Writer/Director Tom Logan Gruber’s Jumbo John is a crisp and elegantly lensed slice of late-stage capitalist paranoia. Sophie is a chess genius who has had enough of city life. The short film follows her attempt, both literally and intellectually, to escape a hyper-surreal New York City. It’s not that easy though, as every step of her journey is lorded over by John, an omnipresent Steve Jobs-via-George Orwell-type figure.
It’s unclear if John is AI, a tech guru, a benevolent utopian leader, or simply a metaphor for the increasingly unseen presence of automation and algorithmic determinism in our everyday lives. Regardless, it’s an effective, if somewhat hollow, poetic device that helps guide the film through its intriguing nocturnal landscape.
The film’s downside is its a fairly typical tale of urban frustration, and Sophie’s ever-yearning angst to escape the city is grating. For us city dwellers—particularly New Yorkers, Sophie’s desire to escape the “madness” and inconvenience of the city is a common refrain amongst a certain class, and to see it dramatized in such arch fashion comes off a bit trite.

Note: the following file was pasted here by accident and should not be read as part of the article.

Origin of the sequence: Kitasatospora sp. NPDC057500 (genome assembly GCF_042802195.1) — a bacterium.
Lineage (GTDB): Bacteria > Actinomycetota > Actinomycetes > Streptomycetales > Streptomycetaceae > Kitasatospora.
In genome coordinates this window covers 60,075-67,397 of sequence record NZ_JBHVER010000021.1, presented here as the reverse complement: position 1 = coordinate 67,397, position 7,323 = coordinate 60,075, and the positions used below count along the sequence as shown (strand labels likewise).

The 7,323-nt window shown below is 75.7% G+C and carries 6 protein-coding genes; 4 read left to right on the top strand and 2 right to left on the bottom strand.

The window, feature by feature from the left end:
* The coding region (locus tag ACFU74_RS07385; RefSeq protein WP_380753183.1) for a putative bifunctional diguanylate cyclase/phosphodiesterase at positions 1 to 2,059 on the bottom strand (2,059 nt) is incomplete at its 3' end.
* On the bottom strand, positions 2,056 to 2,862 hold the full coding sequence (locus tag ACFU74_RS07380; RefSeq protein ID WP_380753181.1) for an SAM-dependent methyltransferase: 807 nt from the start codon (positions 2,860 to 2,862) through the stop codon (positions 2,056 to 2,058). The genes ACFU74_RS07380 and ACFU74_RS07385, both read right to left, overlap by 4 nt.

“…follows her attempt, both literally and intellectually, to escape a hyper-surreal New York City.”
Gruber’s direction, however, is confident, and the performances passable. Jumbo John’s momentum and beautiful photography are really what’s on display. The film moves quickly from encounter to encounter with well-placed cuts and impressive framing.
What the film presents feels a bit like the first chapter of a young adult novel, and this isn’t necessarily a bad thing. The continued adventures of Sophie, the young chess genius in the soft power, totalitarian state, could honestly be a lot of fun. This reviewer though is interested to see what this team can achieve with a theme that gives the audience more to chew on.
Jumbo John (2018) Written and Directed by Tom Logan Gruber. Starring Angela Carbone, Matt Cutler, Darlene Dues, Gloria Jung, Bill Weeden, Madalyn McKay. Jumbo John screened at the 2018 Dances With Films.
7 out of 10 stars